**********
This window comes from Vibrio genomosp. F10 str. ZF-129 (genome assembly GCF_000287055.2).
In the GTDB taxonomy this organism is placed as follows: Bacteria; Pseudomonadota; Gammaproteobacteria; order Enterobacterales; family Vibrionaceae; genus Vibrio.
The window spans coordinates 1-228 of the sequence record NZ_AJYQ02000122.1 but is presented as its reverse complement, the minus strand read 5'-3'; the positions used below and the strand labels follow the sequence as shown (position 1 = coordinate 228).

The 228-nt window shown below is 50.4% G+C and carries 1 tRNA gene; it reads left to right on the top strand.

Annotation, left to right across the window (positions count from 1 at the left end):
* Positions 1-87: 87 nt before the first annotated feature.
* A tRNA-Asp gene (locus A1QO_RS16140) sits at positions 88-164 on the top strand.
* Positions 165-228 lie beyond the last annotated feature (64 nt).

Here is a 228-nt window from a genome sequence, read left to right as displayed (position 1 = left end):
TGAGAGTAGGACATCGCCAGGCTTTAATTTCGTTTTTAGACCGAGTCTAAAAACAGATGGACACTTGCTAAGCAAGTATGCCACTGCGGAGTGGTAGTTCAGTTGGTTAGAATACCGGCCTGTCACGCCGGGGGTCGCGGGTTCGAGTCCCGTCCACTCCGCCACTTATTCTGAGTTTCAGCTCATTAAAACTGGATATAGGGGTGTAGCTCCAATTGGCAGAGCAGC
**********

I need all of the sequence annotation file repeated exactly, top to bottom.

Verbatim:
This window comes from Vibrio genomosp. F10 str. ZF-129 (genome assembly GCF_000287055.2).
In the GTDB taxonomy this organism is placed as follows: Bacteria; Pseudomonadota; Gammaproteobacteria; order Enterobacterales; family Vibrionaceae; genus Vibrio.
The window spans coordinates 1-228 of the sequence record NZ_AJYQ02000122.1 but is presented as its reverse complement, the minus strand read 5'-3'; the positions used below and the strand labels follow the sequence as shown (position 1 = coordinate 228).

The 228-nt window shown below is 50.4% G+C and carries 1 tRNA gene; it reads left to right on the top strand.

Annotation, left to right across the window (positions count from 1 at the left end):
* Positions 1-87: 87 nt before the first annotated feature.
* A tRNA-Asp gene (locus A1QO_RS16140) sits at positions 88-164 on the top strand.
* Positions 165-228 lie beyond the last annotated feature (64 nt).

Here is a 228-nt window from a genome sequence, read left to right as displayed (position 1 = left end):
TGAGAGTAGGACATCGCCAGGCTTTAATTTCGTTTTTAGACCGAGTCTAAAAACAGATGGACACTTGCTAAGCAAGTATGCCACTGCGGAGTGGTAGTTCAGTTGGTTAGAATACCGGCCTGTCACGCCGGGGGTCGCGGGTTCGAGTCCCGTCCACTCCGCCACTTATTCTGAGTTTCAGCTCATTAAAACTGGATATAGGGGTGTAGCTCCAATTGGCAGAGCAGC